Many of the things that can cause knee pain when running can be relatively minor, and fairly ‘non-damaging’, such as:
- Patellar tendinopathy
- Quadriceps tendinopathy
- Fat pad inflammation
- Iliotibial band (ITB) friction syndrome
and these issues rarely ever end up needing any kind of surgical intervention, and they do not lead to an increased risk of future arthritis.
Articular cartilage damage (wear & tear) in the joint is more serious!
However, one very common cause of pain at the front of the knee is if there is articular cartilage damage in the patellofemoral joint – which means that there is wear and tear / thinning / loss of the smooth white shiny layer of cartilage that normal covers the joint surfaces; particularly on the back of the kneecap (the patella) and the groove at the front of the femur (the trochlear groove) in which the kneecap moves up and down as the knee bends and straightens. Articular cartilage has no blood supply and it does not grow back / repair / heal / regenerate on its own, and articular cartilage damage is something that only ever tends to get worse with time, not better. If the articular cartilage wears away completely, to leave bare bone exposed, then that is what we refer to as osteoarthritis in the joint – and this leads to increasing pain, stiffness and swelling, and a gradual progressive loss of function, eventually leading to artificial joint replacement surgery (which is a big deal!)
The biomechanics of running and how it affects the knee joint
The patella acts as a fulcrum at the front of the knee joint, specifically increasing the moment arm (the ‘lever arm’ and hence the pull) of the quadriceps, particularly in early flexion, meaning that the pull of the quads is more effective at preventing the knee bending when the joint is loaded. Importantly, the forces involved that pass through the patellofemoral joint with knee loading are absolutely massive, and these forces increase as the joint is flexed and with the weight of loading, and also with impact. Patellofemoral loading has been calculated as being:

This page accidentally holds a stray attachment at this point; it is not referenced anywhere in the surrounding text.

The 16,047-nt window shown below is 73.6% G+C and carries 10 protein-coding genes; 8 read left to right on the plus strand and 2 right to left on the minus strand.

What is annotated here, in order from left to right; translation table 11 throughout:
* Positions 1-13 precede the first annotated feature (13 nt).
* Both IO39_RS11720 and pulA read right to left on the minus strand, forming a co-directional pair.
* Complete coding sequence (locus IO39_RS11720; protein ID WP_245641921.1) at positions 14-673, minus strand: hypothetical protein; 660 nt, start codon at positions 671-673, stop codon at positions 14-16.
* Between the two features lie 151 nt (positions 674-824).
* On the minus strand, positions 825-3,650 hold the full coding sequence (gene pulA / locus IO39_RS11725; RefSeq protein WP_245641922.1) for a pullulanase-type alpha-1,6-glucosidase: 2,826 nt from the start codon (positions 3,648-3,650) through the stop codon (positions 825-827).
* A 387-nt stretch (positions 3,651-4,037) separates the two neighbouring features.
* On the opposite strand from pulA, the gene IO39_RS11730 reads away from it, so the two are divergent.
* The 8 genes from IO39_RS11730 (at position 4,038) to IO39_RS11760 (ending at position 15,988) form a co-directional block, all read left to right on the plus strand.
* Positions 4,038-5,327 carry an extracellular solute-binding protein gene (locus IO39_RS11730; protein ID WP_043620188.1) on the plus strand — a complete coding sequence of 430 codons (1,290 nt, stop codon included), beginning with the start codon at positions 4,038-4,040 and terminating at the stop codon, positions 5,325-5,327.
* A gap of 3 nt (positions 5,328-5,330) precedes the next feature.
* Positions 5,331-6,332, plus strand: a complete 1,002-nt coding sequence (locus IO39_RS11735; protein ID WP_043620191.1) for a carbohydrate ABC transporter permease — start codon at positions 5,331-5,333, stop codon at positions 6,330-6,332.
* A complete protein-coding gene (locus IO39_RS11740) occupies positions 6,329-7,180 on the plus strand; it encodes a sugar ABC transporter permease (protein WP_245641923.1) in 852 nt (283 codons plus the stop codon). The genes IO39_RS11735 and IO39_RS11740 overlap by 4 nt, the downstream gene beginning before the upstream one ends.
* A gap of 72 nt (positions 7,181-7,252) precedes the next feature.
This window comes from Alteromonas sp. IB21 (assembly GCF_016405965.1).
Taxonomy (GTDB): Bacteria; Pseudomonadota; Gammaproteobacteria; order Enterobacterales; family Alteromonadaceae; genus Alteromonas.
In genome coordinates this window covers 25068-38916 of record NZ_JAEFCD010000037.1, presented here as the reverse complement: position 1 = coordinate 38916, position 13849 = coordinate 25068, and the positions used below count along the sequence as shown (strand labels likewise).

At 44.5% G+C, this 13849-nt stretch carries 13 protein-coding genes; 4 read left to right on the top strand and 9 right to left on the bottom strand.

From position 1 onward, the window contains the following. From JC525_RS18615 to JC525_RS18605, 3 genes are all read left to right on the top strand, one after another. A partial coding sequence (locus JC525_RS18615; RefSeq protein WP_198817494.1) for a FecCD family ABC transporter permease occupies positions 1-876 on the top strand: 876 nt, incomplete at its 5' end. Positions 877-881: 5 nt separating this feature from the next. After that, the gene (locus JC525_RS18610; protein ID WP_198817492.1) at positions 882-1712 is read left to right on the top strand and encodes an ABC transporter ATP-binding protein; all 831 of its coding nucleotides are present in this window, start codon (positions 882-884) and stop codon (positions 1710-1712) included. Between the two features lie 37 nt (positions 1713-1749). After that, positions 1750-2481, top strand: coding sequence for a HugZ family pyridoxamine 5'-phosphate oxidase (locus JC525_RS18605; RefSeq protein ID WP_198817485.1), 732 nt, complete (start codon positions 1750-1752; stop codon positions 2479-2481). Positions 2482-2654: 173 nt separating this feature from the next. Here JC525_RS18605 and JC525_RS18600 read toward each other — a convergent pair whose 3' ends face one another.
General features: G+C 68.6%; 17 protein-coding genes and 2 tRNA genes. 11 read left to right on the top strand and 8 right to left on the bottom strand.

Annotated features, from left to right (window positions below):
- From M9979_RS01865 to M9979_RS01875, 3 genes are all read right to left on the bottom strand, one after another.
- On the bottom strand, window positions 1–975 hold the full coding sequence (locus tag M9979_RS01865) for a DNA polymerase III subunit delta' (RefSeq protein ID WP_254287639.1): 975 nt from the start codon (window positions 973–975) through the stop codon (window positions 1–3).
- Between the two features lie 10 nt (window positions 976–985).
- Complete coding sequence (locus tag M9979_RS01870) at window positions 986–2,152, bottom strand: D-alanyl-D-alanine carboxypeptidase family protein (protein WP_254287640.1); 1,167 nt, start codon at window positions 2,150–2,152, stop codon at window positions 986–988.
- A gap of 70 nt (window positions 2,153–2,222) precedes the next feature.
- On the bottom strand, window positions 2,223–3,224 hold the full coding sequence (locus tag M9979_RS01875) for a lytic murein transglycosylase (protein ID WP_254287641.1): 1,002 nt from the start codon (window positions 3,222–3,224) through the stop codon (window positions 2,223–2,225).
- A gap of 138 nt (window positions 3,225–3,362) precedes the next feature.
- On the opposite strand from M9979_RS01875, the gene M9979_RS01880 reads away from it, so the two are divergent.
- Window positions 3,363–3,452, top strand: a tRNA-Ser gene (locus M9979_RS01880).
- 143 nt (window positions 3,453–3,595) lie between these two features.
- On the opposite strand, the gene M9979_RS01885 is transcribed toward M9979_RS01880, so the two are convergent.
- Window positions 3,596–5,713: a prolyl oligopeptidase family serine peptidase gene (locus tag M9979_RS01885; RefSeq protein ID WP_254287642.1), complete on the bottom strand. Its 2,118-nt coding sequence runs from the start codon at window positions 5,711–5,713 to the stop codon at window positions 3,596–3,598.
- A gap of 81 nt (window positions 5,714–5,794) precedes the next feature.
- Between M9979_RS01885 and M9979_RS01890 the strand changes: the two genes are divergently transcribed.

- 3 x body-weight with ambulation
- 3 x body-weight with stairs
- 6 x body-weight with running and
- 8 x body-weight with deep squatting.
By comparison… patellofemoral compressive forces during ergometric cycling have been calculated as being approximately 0.4 x body-weight – that’s approximately x 14 less than the patellofemoral loading seen when running!
What to avoid if your knee joints are severely damaged
If you have got significant damage in a knee joint, particularly in the patellofemoral compartment at the front of the knee, then the most sensible exercise advice is to avoid anything that involves unduly heavy / repetitive patellofemoral loading. This means keeping clear of impact running, but also avoiding:
- deep squats
- heavy loaded squats
- lunges and
- heavy weights.
Can you build up muscle strength to ‘protect’ your knees?